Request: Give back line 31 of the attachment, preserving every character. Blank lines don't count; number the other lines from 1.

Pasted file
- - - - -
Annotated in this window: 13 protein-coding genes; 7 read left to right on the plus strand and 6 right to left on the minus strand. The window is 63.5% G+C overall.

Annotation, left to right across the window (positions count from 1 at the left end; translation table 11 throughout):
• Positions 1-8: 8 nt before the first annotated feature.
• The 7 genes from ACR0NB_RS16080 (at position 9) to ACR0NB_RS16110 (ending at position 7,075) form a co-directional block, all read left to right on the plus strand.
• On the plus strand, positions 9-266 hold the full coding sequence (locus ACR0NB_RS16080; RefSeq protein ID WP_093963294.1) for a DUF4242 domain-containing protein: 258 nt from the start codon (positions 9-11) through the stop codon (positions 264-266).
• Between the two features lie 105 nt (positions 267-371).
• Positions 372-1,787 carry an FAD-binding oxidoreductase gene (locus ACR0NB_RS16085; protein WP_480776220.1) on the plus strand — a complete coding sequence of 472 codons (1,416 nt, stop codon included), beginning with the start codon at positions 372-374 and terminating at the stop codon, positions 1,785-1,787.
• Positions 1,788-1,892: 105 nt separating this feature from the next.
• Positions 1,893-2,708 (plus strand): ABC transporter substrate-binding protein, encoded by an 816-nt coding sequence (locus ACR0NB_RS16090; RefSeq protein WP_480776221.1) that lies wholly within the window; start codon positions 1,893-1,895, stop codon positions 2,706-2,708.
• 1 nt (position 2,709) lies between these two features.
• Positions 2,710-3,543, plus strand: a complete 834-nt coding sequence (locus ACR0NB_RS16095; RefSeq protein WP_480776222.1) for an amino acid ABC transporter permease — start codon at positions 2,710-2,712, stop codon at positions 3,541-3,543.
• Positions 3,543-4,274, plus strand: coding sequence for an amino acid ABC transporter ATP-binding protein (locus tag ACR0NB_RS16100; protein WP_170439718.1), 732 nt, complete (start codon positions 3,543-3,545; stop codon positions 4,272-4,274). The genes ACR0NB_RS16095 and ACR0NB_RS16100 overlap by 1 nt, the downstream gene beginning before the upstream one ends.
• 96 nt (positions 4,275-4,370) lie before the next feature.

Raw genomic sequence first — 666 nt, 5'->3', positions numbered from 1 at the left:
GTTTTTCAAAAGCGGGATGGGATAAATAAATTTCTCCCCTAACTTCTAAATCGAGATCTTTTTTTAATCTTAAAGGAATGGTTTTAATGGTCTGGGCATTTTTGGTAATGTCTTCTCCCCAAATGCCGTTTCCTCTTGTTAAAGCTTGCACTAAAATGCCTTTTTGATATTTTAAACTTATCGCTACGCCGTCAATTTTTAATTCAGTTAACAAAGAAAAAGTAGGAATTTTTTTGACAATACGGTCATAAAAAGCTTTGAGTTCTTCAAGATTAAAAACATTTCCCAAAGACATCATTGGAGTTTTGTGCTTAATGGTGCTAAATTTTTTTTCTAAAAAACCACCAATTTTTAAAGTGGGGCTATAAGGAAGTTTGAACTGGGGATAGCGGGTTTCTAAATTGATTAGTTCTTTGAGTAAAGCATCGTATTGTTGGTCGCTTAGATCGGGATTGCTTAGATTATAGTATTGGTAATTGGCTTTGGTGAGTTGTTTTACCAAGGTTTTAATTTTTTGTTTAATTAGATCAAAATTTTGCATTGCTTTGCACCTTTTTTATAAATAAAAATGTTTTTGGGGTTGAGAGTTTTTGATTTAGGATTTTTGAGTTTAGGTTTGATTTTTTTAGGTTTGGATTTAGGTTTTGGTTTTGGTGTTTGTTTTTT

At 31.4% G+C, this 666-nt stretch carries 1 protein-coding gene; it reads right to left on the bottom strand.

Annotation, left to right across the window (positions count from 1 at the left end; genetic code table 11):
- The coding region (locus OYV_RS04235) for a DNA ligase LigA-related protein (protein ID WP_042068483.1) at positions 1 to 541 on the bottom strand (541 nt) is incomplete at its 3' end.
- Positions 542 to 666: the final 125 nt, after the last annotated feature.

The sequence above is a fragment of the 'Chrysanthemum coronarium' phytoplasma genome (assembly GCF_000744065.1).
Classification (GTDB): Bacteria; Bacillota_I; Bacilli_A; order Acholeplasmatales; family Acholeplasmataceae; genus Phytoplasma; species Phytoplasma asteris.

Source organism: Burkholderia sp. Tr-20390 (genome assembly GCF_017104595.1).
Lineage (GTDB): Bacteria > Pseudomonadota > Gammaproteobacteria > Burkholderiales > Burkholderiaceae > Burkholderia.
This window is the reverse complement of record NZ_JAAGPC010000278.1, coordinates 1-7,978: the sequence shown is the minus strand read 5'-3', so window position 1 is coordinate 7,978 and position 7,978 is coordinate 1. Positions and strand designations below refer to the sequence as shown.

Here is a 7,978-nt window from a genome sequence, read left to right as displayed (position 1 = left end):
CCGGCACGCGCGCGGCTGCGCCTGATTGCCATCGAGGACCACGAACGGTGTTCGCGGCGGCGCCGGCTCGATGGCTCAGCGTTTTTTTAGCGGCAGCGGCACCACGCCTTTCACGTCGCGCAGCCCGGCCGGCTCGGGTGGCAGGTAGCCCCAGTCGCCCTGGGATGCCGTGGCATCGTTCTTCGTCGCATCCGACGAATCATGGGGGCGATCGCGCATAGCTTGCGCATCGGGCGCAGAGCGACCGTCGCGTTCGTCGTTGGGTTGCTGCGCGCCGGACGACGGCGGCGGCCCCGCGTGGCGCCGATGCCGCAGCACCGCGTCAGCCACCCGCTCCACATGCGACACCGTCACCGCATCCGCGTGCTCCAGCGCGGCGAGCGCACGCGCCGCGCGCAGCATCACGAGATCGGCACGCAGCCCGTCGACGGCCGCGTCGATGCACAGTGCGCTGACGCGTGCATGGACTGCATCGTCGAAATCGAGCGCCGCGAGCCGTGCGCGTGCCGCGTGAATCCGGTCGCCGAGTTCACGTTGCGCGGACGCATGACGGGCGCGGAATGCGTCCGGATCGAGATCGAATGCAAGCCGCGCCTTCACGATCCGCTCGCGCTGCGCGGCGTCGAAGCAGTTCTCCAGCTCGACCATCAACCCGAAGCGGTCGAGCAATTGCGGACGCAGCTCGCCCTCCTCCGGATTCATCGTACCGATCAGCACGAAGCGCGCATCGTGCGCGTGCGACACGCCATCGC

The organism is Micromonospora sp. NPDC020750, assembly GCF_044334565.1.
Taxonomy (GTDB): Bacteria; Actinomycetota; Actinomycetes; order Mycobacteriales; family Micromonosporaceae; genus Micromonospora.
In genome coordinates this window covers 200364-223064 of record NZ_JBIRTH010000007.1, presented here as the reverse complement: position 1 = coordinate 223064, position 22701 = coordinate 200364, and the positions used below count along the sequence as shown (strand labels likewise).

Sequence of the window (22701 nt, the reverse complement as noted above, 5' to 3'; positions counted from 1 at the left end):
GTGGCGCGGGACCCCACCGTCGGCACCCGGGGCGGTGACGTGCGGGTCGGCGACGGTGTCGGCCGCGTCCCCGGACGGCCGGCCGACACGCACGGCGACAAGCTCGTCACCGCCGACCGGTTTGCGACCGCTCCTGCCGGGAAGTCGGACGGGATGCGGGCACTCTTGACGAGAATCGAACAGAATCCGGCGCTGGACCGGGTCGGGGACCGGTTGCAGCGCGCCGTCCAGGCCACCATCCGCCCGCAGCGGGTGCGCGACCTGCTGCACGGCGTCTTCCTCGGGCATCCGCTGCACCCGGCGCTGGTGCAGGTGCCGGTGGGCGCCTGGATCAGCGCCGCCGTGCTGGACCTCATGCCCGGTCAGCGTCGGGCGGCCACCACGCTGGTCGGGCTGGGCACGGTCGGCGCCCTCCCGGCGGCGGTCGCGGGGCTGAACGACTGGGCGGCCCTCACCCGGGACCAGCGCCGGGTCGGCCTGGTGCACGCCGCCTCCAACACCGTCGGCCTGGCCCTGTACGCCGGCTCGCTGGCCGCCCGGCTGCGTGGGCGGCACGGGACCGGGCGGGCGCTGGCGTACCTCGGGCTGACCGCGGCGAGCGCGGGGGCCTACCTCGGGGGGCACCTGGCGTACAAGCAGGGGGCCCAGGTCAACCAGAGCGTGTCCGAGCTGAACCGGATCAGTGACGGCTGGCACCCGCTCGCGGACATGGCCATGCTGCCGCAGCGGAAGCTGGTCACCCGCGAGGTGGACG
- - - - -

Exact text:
GTGGCGCGGGACCCCACCGTCGGCACCCGGGGCGGTGACGTGCGGGTCGGCGACGGTGTCGGCCGCGTCCCCGGACGGCCGGCCGACACGCACGGCGACAAGCTCGTCACCGCCGACCGGTTTGCGACCGCTCCTGCCGGGAAGTCGGACGGGATGCGGGCACTCTTGACGAGAATCGAACAGAATCCGGCGCTGGACCGGGTCGGGGACCGGTTGCAGCGCGCCGTCCAGGCCACCATCCGCCCGCAGCGGGTGCGCGACCTGCTGCACGGCGTCTTCCTCGGGCATCCGCTGCACCCGGCGCTGGTGCAGGTGCCGGTGGGCGCCTGGATCAGCGCCGCCGTGCTGGACCTCATGCCCGGTCAGCGTCGGGCGGCCACCACGCTGGTCGGGCTGGGCACGGTCGGCGCCCTCCCGGCGGCGGTCGCGGGGCTGAACGACTGGGCGGCCCTCACCCGGGACCAGCGCCGGGTCGGCCTGGTGCACGCCGCCTCCAACACCGTCGGCCTGGCCCTGTACGCCGGCTCGCTGGCCGCCCGGCTGCGTGGGCGGCACGGGACCGGGCGGGCGCTGGCGTACCTCGGGCTGACCGCGGCGAGCGCGGGGGCCTACCTCGGGGGGCACCTGGCGTACAAGCAGGGGGCCCAGGTCAACCAGAGCGTGTCCGAGCTGAACCGGATCAGTGACGGCTGGCACCCGCTCGCGGACATGGCCATGCTGCCGCAGCGGAAGCTGGTCACCCGCGAGGTGGACG